Construction workers charged with rape after DNA link found

A married Washington state construction worker was arrested for raping two women nearly two decades ago, police said.

Kenneth David Downing, 47, was taken into custody at a Spokane construction site on Thursday after investigators linked him to two burglaries and sexual assaults in Pullman in November 2003 and March 2004.

“This cold case arrest was made possible by DNA matches using evidence collected at the time of the crime,” Pullman Police said in a statement.

Downing, of Elk, has been linked to the attacks by investigators using forensic genetic genealogy. His bail was set at $5 million after prosecutors argued he was still a threat to the public, KREM reported.

Downing, who appeared in court on Friday, faces four counts of rape, three counts of assault and other charges for allegedly assaulting the two victims months apart.

Prosecutors said a woman told investigators the suspect sexually assaulted her three times during the attack and once even made small talk and asked her about her pets, KREM reported.

The woman still lives in fear 18 years later, prosecutors said.

Kenneth Downing
Kenneth Downing faces $5million bail after prosecutors argued he was still a threat to society.
KREM 2 news on YouTube

Months after the initial attack, authorities said, Downing broke into another woman’s home and raped her with a knife after tying up and assaulting her roommate.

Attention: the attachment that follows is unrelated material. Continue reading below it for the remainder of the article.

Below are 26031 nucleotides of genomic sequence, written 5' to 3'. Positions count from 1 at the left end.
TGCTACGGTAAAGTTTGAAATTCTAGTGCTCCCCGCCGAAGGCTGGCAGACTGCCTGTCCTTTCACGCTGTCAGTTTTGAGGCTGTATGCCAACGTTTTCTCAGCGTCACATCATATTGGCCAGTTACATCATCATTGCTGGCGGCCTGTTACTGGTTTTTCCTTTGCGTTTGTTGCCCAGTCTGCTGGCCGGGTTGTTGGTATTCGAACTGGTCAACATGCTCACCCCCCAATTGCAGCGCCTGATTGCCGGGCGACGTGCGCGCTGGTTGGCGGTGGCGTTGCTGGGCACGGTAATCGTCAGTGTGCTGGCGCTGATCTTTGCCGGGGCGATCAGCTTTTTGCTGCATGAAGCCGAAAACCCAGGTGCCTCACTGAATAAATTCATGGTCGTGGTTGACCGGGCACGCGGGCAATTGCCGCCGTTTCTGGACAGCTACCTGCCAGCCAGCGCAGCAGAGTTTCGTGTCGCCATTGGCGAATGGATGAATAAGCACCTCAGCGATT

Cops took evidence from both crime scenes and later entered DNA into a genealogy database, which eventually led them to Downing after one of his relatives sent in a sample to inquire about its parentage, KREM reported.

Downing, who faces life in prison if convicted, told a judge Friday he is a married man with several children who has lived in the area for ten years.

Kenneth Downs
Kenneth Downs was identified by investigators using forensic genetic genealogy. If convicted, he faces a life sentence.
KREM 2 news on YouTube

Pullman police declined to name the location where Downing was arrested or what company he was working for at the time, the Spokesman-Review reported.

“I think it’s important that our victims here at Pullman can graduate now after 18 years and not have to worry about this guy still running around out there,” Pullman Police Sgt. Aaron Breshears told the newspaper.

Pullman police teamed up with a private company to look at the cold case in 2020 and later identified a “pedigree” that significantly narrowed the search, Breshears said.

“Instead of a needle in a haystack, we now had a family to look at as far as there are suspects based on this forensic genetic genealogy,” Breshears told the newspaper.

Downing, who has pleaded not guilty, has been assigned court-appointed counsel and is scheduled to appear again in court on March 25, KHQ-TV reported. Construction workers charged with rape after DNA link found


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